Sir Antonio Pappano

Music Director, Royal Opera House, Covent Garden
Music Director, Orchestra dell’Accademia Nazionale di Santa Cecilia

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Biography

One of today’s most sought-after conductors, acclaimed for his charismatic leadership and inspirational performances in both symphonic and operatic repertoire, Sir Antonio Pappano has been Music Director of the Royal Opera House Covent Garden since 2002, and Music Director of the Orchestra dell’Accademia Nazionale di Santa Cecilia in Rome since 2005. Nurtured as a pianist, repetiteur and assistant conductor at many of the most important opera houses of Europe and North America, including at the Lyric Opera of Chicago and several seasons at the Bayreuth Festival as musical assistant to Daniel Barenboim for productions of Tristan und Isolde, Parsifal and Der Ring des Nibelungen, Pappano was appointed Music Director of Oslo’s Den Norske Opera in 1990, and from 1992-2002 served as Music Director of the Théâtre Royal de la Monnaie in Brussels. From 1997-1999 he was Principal Guest Conductor of the Israel Philharmonic Orchestra.

Pappano is in demand as an opera conductor at the highest international level, including with the Metropolitan Opera New York, the State Operas of Vienna and Berlin, the Bayreuth and Salzburg Festivals, San Francisco Opera, Lyric Opera of Chicago, Théâtre du Châtelet and the Teatro alla Scala. His repertoire at the Royal Opera House has been notably wide-ranging, generating acclaim in productions including Ariadne auf Naxos, Wozzeck, Falstaff, La Bohème, Don Giovanni, Aida, Lady Macbeth of Mtsensk, Il Trittico, Parsifal, Il barbiere di Siviglia, Der Ring des Nibelungen, Lulu, Les Vêpres Siciliennes, Cavalleria Rusticana and I Pagliacci, Norma, Die Meistersinger von Nurnberg, Guillaume Tell, Andrea Chenier, Boris Godunov, The Queen of Spades, Semiramide and Szymanowski’s Król Roger, Birtwistle’s The Minotaur and Turnage’s Anna Nicole. Highlights of the 19/20 season include revivals of Otello, Tosca and Madama Butterfly, a tour of Japan with performances of Otello and Faust, and new productions of Fidelio and Elektra, featuring luminary singers including Jonas Kaufmann, Nina Stemme, Karita Mattila, Gerald Finley, Anna Netrebko and Bryn Terfel.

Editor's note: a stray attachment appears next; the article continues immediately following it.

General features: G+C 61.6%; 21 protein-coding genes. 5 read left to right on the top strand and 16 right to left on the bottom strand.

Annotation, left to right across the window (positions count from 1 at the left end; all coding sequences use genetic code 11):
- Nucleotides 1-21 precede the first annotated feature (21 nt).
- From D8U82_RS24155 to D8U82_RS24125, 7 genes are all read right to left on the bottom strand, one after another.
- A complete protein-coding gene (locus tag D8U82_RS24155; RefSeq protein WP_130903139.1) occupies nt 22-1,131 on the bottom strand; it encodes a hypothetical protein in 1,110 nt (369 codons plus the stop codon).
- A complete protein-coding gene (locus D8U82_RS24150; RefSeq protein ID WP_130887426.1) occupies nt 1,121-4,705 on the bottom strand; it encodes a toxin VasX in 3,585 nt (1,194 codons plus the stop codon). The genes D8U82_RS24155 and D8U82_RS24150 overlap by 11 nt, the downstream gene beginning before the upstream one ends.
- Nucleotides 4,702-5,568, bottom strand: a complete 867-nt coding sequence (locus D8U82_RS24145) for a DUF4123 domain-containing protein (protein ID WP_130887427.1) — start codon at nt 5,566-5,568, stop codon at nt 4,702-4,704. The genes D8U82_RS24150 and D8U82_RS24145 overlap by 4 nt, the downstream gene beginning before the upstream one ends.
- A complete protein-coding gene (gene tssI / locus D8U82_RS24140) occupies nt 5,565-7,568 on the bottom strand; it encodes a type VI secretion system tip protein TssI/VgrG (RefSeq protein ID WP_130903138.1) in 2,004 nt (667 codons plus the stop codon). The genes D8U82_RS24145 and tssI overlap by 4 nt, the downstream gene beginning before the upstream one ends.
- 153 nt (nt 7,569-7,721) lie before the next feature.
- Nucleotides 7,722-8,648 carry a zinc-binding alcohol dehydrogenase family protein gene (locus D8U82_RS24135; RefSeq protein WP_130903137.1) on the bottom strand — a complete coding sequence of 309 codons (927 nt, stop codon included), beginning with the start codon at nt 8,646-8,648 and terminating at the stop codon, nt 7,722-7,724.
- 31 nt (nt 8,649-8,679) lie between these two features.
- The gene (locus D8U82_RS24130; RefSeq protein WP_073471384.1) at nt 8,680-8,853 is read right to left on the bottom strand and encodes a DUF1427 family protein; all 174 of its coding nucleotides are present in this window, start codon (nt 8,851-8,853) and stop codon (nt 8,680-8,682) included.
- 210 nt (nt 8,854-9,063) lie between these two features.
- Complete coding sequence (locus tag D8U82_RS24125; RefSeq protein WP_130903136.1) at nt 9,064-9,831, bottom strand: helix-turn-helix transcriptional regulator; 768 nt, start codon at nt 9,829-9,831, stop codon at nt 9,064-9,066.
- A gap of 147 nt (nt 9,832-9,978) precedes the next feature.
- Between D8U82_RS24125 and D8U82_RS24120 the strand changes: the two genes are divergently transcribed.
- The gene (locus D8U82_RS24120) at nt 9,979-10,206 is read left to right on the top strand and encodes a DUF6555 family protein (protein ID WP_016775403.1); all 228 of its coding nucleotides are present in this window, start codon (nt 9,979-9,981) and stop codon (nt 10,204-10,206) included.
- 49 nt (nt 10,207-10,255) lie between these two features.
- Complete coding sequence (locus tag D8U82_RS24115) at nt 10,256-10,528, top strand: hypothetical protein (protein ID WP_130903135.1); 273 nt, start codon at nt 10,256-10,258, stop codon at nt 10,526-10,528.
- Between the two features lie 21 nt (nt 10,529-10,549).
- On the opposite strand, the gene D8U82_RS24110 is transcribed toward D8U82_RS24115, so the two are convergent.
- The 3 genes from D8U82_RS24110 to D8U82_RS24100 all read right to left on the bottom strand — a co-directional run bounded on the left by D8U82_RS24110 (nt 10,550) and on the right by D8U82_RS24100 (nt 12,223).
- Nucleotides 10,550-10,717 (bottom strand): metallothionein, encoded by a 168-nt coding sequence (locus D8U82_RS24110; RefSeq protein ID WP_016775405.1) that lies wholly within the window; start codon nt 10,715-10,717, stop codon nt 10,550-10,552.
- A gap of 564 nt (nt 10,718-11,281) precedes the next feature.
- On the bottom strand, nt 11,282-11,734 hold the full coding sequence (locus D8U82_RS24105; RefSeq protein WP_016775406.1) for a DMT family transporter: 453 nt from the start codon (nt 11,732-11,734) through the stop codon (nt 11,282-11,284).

Pappano has appeared as a guest conductor with many of the world’s most prestigious orchestras, including the Berlin, Vienna, New York and Munich Philharmonic Orchestras, the Royal Concertgebouw Orchestra, the Chicago and Boston Symphonies, the Philadelphia and Cleveland Orchestras and the Orchestre de Paris. He maintains a particularly strong relationships with the London Symphony Orchestra and Chamber Orchestra of Europe, and forthcoming highlights include return visits to the Staatskapelle Dresden, Staatskapelle Berlin, London Philharmonic and Gewandhausorchester Leipzig, and widespread touring with the Accademia Nazionale di Santa Cecilia. He also has a strong commitment to nurturing young singers and instrumentalists, and the summer of 2020 will see him deepening his connections with the Aldeburgh and Verbier Festivals, leading concerts and masterclasses.

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Recent News

Reviews

“The best thing about this show — indeed the best thing I’ve experienced in a theatre all season — is Antonio Pappano’s superlative conducting and his orchestra’s stunning playing of Wagner’s epic score. The Royal Opera should rename the opera “Die Meisterinstrumentalisten”, except it might not fit on posters. This is a musical interpretation of exemplary fluidity and pace, stirring in the right places (abetted by a rampant chorus), but also precise, subtle and virtuosic. After five hours and some, I wanted to hear it all again.”

Richard Morrison

The Times; March 2017

“Keeping the electricity at high voltage throughout is Antonio Pappano, whose conducting cuts boldly into Mussorgky’s rougher edges and eccentricities. Fired by incandescent orchestral playing, this is the sort of major artistic achievement that justifies subsidy for opera.”

Rupert Christiansen

The Telegraph